The Buddha did not ever, in all the his eons of practice, tell a deliberate lie. The base line for our practice to progress is Truthfulness - it is the very foundation upon which the practice unfolds towards ultimate Truth.
Truthfulness also plays an important role in the world - bringing a sense of trust and respect into our lives, if it is present.
Bridging separation is the activity necessary for the survival of our species and the biosphere. Buddhism encourages us to find ways to bridge our internal fragmentation AND bridge all external divides. How can we resist vigorously those we deem involved in causing harm yet not put them out of our hearts? How can we utilize the skills of our practice to bridge the separation we feel with others not like us.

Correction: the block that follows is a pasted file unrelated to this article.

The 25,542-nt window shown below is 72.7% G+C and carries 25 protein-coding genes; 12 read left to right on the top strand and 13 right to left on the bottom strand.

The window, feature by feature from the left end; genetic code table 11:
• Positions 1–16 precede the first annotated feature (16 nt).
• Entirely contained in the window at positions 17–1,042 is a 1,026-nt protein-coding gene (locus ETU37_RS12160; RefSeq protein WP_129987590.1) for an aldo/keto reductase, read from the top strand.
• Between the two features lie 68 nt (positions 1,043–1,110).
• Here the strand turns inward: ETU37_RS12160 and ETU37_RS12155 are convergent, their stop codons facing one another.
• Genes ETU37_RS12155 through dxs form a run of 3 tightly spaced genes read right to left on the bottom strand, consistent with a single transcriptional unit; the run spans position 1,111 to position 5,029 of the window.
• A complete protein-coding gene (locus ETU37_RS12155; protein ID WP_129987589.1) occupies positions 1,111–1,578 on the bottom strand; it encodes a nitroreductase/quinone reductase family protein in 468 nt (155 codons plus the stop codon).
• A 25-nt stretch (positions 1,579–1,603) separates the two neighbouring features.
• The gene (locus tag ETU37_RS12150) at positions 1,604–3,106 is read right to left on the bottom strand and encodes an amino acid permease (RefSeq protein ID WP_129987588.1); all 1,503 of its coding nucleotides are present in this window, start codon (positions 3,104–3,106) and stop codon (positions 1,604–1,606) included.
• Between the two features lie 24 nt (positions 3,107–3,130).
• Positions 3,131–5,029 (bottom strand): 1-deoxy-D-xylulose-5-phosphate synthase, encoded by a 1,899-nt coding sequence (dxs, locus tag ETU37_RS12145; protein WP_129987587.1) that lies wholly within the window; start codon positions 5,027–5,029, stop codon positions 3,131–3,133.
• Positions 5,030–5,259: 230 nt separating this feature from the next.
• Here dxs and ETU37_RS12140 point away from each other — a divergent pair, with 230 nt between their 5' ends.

Shaila Catherine concluded our lecture series on the Great Disciples, with a talk about the Venerable Mahakaccana. He was a monk famous for explaining difficult and perplexing teachings. The Buddha sometimes gave brief teachings that left the listeners confused. Sometimes the disciples did not ask the Buddha questions to clarify their doubt. Instead they sought out another monk to elucidate the matter and explain the detailed meaning. The Pali Canon preserves several insightful discourses in which initial enigmatic teachings by the Buddha are systematically explained by Venerable Mahakaccana. He addresses profound topics including the construction of I-making and mine-making, craving, conceit, views, mindfulness of sense perceptions, obsession with thoughts of past and future, and overcoming desire and lust. His methods of exposition became the basis of early commentary, and Mahakaccana became known as the first Buddhist commentator.